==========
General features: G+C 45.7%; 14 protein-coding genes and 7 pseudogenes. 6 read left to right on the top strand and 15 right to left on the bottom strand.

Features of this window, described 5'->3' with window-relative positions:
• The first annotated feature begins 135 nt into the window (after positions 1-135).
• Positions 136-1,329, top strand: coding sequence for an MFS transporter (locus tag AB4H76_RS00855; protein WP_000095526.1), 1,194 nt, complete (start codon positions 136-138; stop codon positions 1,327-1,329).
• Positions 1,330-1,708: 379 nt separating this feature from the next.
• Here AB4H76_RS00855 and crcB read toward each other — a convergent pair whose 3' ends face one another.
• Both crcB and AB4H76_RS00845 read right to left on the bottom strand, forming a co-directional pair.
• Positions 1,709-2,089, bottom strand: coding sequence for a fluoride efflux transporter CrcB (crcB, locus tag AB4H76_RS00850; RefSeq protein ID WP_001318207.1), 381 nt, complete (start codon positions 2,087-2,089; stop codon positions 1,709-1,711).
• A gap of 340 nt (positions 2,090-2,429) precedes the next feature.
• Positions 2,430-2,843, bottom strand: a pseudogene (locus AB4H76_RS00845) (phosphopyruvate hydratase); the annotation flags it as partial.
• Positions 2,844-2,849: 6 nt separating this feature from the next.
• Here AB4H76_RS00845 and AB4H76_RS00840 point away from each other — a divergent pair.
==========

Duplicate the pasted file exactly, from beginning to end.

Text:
General features: G+C 45.7%; 14 protein-coding genes and 7 pseudogenes. 6 read left to right on the top strand and 15 right to left on the bottom strand.

Features of this window, described 5'->3' with window-relative positions:
• The first annotated feature begins 135 nt into the window (after positions 1-135).
• Positions 136-1,329, top strand: coding sequence for an MFS transporter (locus tag AB4H76_RS00855; protein WP_000095526.1), 1,194 nt, complete (start codon positions 136-138; stop codon positions 1,327-1,329).
• Positions 1,330-1,708: 379 nt separating this feature from the next.
• Here AB4H76_RS00855 and crcB read toward each other — a convergent pair whose 3' ends face one another.
• Both crcB and AB4H76_RS00845 read right to left on the bottom strand, forming a co-directional pair.
• Positions 1,709-2,089, bottom strand: coding sequence for a fluoride efflux transporter CrcB (crcB, locus tag AB4H76_RS00850; RefSeq protein ID WP_001318207.1), 381 nt, complete (start codon positions 2,087-2,089; stop codon positions 1,709-1,711).
• A gap of 340 nt (positions 2,090-2,429) precedes the next feature.
• Positions 2,430-2,843, bottom strand: a pseudogene (locus AB4H76_RS00845) (phosphopyruvate hydratase); the annotation flags it as partial.
• Positions 2,844-2,849: 6 nt separating this feature from the next.
• Here AB4H76_RS00845 and AB4H76_RS00840 point away from each other — a divergent pair.